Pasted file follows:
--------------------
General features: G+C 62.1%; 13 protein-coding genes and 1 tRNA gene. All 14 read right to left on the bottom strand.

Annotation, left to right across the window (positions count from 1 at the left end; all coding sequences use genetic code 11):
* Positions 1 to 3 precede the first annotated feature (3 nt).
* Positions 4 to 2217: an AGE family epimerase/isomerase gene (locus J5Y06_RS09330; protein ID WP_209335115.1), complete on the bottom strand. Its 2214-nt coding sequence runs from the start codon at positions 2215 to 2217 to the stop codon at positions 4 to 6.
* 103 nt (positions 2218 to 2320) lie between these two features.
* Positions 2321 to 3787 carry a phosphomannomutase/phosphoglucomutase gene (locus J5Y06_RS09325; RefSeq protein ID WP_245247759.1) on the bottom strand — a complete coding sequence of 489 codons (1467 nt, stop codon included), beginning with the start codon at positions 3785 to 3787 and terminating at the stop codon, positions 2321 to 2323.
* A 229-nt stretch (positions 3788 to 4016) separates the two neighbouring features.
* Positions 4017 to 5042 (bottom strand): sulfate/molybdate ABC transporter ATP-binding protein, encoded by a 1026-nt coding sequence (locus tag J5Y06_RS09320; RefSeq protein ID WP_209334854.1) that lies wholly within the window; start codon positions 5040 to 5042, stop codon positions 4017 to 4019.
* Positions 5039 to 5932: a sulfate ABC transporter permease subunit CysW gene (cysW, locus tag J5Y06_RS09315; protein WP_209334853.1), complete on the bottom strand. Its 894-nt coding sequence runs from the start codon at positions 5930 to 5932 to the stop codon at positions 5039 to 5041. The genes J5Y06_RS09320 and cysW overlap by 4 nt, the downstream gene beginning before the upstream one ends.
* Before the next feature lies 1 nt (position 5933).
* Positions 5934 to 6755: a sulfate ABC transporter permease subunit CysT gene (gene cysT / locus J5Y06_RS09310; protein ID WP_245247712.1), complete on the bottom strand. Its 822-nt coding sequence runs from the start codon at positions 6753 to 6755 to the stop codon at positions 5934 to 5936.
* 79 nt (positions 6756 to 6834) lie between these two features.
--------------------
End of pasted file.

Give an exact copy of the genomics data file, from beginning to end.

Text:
General features: G+C 62.1%; 13 protein-coding genes and 1 tRNA gene. All 14 read right to left on the bottom strand.

Annotation, left to right across the window (positions count from 1 at the left end; all coding sequences use genetic code 11):
* Positions 1 to 3 precede the first annotated feature (3 nt).
* Positions 4 to 2217: an AGE family epimerase/isomerase gene (locus J5Y06_RS09330; protein ID WP_209335115.1), complete on the bottom strand. Its 2214-nt coding sequence runs from the start codon at positions 2215 to 2217 to the stop codon at positions 4 to 6.
* 103 nt (positions 2218 to 2320) lie between these two features.
* Positions 2321 to 3787 carry a phosphomannomutase/phosphoglucomutase gene (locus J5Y06_RS09325; RefSeq protein ID WP_245247759.1) on the bottom strand — a complete coding sequence of 489 codons (1467 nt, stop codon included), beginning with the start codon at positions 3785 to 3787 and terminating at the stop codon, positions 2321 to 2323.
* A 229-nt stretch (positions 3788 to 4016) separates the two neighbouring features.
* Positions 4017 to 5042 (bottom strand): sulfate/molybdate ABC transporter ATP-binding protein, encoded by a 1026-nt coding sequence (locus tag J5Y06_RS09320; RefSeq protein ID WP_209334854.1) that lies wholly within the window; start codon positions 5040 to 5042, stop codon positions 4017 to 4019.
* Positions 5039 to 5932: a sulfate ABC transporter permease subunit CysW gene (cysW, locus tag J5Y06_RS09315; protein WP_209334853.1), complete on the bottom strand. Its 894-nt coding sequence runs from the start codon at positions 5930 to 5932 to the stop codon at positions 5039 to 5041. The genes J5Y06_RS09320 and cysW overlap by 4 nt, the downstream gene beginning before the upstream one ends.
* Before the next feature lies 1 nt (position 5933).
* Positions 5934 to 6755: a sulfate ABC transporter permease subunit CysT gene (gene cysT / locus J5Y06_RS09310; protein ID WP_245247712.1), complete on the bottom strand. Its 822-nt coding sequence runs from the start codon at positions 6753 to 6755 to the stop codon at positions 5934 to 5936.
* 79 nt (positions 6756 to 6834) lie between these two features.